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The Black Count
on 17 October 2012
This is a biography of General Alexandre Dumas, father of the novelist and a man who experienced and achieved a great deal in his amazing life. His son was not yet four when he died in 1806, but obviously hero worshipped him and incorporated many of the tales of his life, told by his mother, into his novels. In fact, his fathers life reads very much like a novel and is an astounding account of a man who was born the son of a slave and lived through a revolution and the rise of Napoleon.
The first part of this book looks at the early life of Alexandre Dumas, who was himself the son of a Marquis, a French nobleman in hiding on the French sugar colony of Saint-Domingue, and Marie Cessette Dumas, who was a slave. Saint-Domingue was a place where the sons of impoverished noble familes could strike it rich, as sugar was a scarce and luxurious commodity. The Marquis, known then as Antoine Alexandre de I'Isle, had effectively come 'to sponge' off his younger brother, who had married the daughter of a plantation owner. Eventually he had four children with Marie Cessette Dumas, although when he eventually returned to France he took only his youngest child, Alexandre, with him.
Alexandre must have had a difficult time in Paris. Although 'men of colour' lived a free life in France, he still came up against racism at every turn. Eventually, he set up on his own, taking his mothers name, and joining the army as a dragoon. The author recreates the history of that period so well you almost feel you are living through it. We read of Alexandre's great skills as a swordsman, his incredible strength and agility, his renowned good looks and intelligence. These were abilities he used to climb through the ranks of the army as the French Revolution erupted and the army was reformed. When he was billeted with the Labouret family and fell in love with their young daughter Marie-Louise, his father accepted her lovers proposal, but asked that the wedding be postponed until Alexandre became a sergeant. Within a year he was a general, with ten thousand men under his command...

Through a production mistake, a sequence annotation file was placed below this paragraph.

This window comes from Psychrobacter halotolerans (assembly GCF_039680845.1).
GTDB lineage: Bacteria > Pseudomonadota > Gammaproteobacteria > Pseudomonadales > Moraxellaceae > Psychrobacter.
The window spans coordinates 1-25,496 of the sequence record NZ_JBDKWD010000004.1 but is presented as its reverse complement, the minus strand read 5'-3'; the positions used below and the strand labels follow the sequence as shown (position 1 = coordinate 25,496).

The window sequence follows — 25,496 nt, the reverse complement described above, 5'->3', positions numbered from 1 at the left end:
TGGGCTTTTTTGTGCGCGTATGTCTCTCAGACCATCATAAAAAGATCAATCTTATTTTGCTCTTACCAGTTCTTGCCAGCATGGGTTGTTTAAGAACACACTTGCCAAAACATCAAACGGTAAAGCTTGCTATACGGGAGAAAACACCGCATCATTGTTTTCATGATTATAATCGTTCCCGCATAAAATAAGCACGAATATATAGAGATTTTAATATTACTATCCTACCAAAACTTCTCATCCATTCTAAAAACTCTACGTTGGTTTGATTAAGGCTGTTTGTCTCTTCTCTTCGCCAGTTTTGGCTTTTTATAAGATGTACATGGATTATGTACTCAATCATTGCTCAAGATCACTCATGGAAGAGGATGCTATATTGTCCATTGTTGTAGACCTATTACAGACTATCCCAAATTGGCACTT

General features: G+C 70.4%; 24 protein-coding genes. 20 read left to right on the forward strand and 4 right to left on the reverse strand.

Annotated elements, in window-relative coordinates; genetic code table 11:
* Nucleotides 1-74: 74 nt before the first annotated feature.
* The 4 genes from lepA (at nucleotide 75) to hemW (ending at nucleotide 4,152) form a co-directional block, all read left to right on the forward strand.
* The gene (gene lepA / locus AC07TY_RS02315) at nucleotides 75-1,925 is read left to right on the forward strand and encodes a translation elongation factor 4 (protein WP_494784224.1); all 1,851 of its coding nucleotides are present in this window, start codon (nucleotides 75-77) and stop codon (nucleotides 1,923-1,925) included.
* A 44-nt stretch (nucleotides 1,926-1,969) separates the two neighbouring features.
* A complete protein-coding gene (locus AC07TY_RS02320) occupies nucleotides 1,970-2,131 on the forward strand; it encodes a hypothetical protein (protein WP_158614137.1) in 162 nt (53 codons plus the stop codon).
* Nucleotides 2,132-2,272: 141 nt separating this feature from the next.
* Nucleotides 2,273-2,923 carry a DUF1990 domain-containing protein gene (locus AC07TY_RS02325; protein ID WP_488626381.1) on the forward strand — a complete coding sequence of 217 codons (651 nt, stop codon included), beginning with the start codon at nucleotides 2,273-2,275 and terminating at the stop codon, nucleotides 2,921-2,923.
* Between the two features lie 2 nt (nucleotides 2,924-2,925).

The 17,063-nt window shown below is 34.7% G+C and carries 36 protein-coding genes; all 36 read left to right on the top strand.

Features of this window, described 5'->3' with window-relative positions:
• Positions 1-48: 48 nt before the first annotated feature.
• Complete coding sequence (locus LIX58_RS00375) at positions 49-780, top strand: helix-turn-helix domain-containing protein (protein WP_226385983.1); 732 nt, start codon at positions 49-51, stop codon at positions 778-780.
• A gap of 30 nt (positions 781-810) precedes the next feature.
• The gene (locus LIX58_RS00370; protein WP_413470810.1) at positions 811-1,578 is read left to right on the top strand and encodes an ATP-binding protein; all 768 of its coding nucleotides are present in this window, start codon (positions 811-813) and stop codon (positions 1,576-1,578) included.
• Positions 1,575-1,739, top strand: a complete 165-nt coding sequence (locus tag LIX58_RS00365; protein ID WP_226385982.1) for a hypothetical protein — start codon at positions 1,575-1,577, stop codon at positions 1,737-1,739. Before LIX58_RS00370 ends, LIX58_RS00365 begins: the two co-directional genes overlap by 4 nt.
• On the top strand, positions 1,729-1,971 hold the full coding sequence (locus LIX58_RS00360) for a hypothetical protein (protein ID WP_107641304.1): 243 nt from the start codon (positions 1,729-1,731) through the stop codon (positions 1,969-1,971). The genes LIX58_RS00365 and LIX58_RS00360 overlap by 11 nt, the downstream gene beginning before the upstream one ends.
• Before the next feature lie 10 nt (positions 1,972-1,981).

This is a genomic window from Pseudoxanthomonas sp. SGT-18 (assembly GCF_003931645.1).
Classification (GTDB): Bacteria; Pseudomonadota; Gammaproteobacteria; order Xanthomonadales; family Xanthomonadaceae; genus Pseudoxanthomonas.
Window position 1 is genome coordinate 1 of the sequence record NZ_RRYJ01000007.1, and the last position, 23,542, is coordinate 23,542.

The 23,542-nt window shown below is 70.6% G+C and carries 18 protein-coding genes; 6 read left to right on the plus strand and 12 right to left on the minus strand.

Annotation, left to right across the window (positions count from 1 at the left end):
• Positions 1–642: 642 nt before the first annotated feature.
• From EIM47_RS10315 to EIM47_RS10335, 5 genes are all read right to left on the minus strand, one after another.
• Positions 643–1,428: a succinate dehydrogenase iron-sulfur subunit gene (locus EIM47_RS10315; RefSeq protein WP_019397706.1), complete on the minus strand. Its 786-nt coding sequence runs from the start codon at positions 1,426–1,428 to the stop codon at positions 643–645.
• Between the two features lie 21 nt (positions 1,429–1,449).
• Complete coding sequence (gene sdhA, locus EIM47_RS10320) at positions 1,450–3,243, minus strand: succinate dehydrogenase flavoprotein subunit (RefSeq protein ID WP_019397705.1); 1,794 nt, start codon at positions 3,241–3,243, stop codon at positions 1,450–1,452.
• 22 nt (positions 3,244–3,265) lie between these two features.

We read of the Revolution, the Committee of Public Safety and the unleasing of the Terror, when everyone was under suspicion and heads rolled. Also, there is much of his fathers life that Dumas the novelist incorporated into his writing. An example of this was when Alexandre Dumas was imprisoned in the fortress of Taranto, which is obviously the basis of the Count of Monte Cristo. This is only one example, but the author deftly ties together stories, both real and exaggerated, which the author weaved into his novels. Overall, this is a fascinating account of a man and a time, incredibly well written and researched. The author obviously had a great deal of respect for the man he was writing about and this is both history and biography at their best.